Like my previous novels, The Magpies and Because She Loves Me, Follow You Home was inspired by something that happened to me when I was younger, an experience that I took and turned into something much scarier in order to entertain my readers.
When I was nineteen, my then-girlfriend and I scraped together our pennies so we could go Inter-Railing around Europe. We spent months planning our itinerary, intending to head on a whistle-stop tour of the continent that would last the entire summer. The budget was tight but we were going to have the time of our lives.
After spending a day in Brussels, we headed to Paris. From there, we took a night train south to Avignon. We went into a private compartment and shut the door. Exhausted after a day trudging around Paris and a sleepless night on a noisy campsite, we fell asleep.
When we woke up, the pouches we wore around our necks, which contained our Inter-Rail tickets, passports and money, had been stolen. We ran up and down the train but, of course, the thieves were long gone. The reality of the situation sunk in as we arrived in Avignon at dawn. Inter-Rail tickets are not replaceable. Our ‘grand tour’ was over before it had begun.
After struggling to overcome the language barrier, we reported the incident to some gendarmes and headed back to Avignon station. Fortunately, we had travellers’ cheques from Thomas Cook, who told us what we needed to do: we had to get to Marseille, where the British Consulate would give us a document that would allow us to travel home.
We hitch-hiked to Marseille, arriving late in the evening, the strong hot winds of the mistral swirling around us. We spent the night lying on the floor of the train station, drinking water from the taps in the public toilets, with no food… (I hope you have your violins out.) At one point, a shifty man approached and asked us if we would like him to buy us a hot meal. We refused and hid.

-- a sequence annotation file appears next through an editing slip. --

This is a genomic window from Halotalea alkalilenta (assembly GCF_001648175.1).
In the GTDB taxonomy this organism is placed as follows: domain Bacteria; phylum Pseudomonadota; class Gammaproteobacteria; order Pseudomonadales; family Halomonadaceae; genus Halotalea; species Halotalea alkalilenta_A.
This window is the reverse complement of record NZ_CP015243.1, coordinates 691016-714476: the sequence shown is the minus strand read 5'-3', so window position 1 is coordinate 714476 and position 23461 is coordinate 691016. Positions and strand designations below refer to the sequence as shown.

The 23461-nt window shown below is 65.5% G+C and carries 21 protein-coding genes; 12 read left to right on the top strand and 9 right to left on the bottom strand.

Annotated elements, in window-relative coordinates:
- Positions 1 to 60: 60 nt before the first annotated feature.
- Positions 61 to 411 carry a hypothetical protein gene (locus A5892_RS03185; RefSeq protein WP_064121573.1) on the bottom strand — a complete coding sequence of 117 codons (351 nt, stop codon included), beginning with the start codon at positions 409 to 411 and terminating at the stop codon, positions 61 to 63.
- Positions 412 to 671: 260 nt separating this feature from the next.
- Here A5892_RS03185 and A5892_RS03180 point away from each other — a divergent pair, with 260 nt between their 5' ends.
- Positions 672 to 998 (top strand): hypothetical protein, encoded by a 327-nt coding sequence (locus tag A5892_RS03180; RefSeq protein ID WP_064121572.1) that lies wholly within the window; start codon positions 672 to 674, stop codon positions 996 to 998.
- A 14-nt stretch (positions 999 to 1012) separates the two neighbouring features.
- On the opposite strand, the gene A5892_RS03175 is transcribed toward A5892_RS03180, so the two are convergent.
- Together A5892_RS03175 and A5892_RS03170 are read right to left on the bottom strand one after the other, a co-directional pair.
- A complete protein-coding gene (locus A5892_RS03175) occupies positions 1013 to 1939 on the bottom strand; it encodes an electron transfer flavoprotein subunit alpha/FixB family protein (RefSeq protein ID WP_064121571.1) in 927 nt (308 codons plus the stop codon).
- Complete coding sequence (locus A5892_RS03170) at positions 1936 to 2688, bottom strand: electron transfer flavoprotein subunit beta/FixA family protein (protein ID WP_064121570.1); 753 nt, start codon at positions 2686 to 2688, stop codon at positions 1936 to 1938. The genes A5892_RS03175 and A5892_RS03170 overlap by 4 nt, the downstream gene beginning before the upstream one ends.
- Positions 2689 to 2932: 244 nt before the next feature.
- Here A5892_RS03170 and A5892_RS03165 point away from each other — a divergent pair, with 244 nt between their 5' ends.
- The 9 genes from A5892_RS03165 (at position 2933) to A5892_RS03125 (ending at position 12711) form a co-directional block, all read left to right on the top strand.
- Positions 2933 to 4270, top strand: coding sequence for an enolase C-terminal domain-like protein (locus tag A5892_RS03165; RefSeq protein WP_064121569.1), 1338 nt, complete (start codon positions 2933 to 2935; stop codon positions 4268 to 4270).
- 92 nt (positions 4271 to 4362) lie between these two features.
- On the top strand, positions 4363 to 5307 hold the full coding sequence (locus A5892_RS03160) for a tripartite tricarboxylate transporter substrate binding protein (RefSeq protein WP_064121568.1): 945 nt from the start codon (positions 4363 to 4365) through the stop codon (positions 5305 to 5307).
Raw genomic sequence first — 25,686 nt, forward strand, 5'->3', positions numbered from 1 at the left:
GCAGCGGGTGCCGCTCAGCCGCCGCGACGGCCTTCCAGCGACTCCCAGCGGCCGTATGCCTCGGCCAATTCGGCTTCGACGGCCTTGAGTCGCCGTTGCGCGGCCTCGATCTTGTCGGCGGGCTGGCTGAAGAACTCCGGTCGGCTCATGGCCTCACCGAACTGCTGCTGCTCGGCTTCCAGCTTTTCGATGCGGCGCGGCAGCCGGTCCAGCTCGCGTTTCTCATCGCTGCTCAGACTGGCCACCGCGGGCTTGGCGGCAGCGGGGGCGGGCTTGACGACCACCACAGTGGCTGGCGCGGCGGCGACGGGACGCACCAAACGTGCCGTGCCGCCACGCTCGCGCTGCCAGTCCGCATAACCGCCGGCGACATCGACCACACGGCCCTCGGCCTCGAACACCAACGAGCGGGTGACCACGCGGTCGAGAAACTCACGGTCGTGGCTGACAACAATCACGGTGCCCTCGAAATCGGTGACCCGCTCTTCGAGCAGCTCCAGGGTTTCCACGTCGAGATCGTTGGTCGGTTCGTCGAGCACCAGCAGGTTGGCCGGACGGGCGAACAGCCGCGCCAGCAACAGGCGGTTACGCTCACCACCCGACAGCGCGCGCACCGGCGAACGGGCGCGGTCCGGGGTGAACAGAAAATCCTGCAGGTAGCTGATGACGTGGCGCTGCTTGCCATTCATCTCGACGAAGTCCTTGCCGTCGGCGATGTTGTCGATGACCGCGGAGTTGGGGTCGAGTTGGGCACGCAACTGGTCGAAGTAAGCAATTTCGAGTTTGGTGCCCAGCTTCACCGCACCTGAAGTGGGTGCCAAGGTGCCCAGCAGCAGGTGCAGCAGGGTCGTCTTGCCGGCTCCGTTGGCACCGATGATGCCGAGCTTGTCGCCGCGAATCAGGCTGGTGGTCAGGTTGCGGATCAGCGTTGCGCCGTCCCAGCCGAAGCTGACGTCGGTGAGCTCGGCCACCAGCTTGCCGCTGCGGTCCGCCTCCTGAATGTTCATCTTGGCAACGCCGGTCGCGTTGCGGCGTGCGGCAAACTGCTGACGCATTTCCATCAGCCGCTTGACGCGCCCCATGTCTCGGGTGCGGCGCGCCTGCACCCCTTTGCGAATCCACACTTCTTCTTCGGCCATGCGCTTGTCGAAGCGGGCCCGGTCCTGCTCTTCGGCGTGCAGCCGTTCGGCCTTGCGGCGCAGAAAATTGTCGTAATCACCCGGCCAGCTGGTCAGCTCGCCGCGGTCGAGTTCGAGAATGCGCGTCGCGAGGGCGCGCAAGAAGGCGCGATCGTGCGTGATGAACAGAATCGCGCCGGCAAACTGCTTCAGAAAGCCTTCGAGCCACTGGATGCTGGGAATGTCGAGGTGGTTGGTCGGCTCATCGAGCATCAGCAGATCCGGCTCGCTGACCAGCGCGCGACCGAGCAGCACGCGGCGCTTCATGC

The next day, we got our documents from the Consulate and replaced our travellers’ cheques. We couldn’t leave France, except to go home, so decided to make the best of the situation. We hitch-hiked home, Marseille to Calais, 663 miles. It took two weeks. And apart from the nights spent lying beside the highway, the rides with men who fortunately didn’t turn out to be serial killers, and an unfortunate incident with a packet of laxatives on a campsite near Dijon, we had a pretty good time.
When we got home, the English papers were full of stories about French bandits gassing tourists on night trains, sending them to sleep so they could steal the passengers’ possessions at their leisure. Though this may have been typical British paranoia about the French.
Years later, when my publisher asked me jokily if I had any other disasters from my past, I immediately thought about that night on a train out of Paris. And an image came into my head: a couple on a night train, falling asleep and waking up to realise that something awful has happened – but with no idea that the worst, the absolute worst, is yet to come…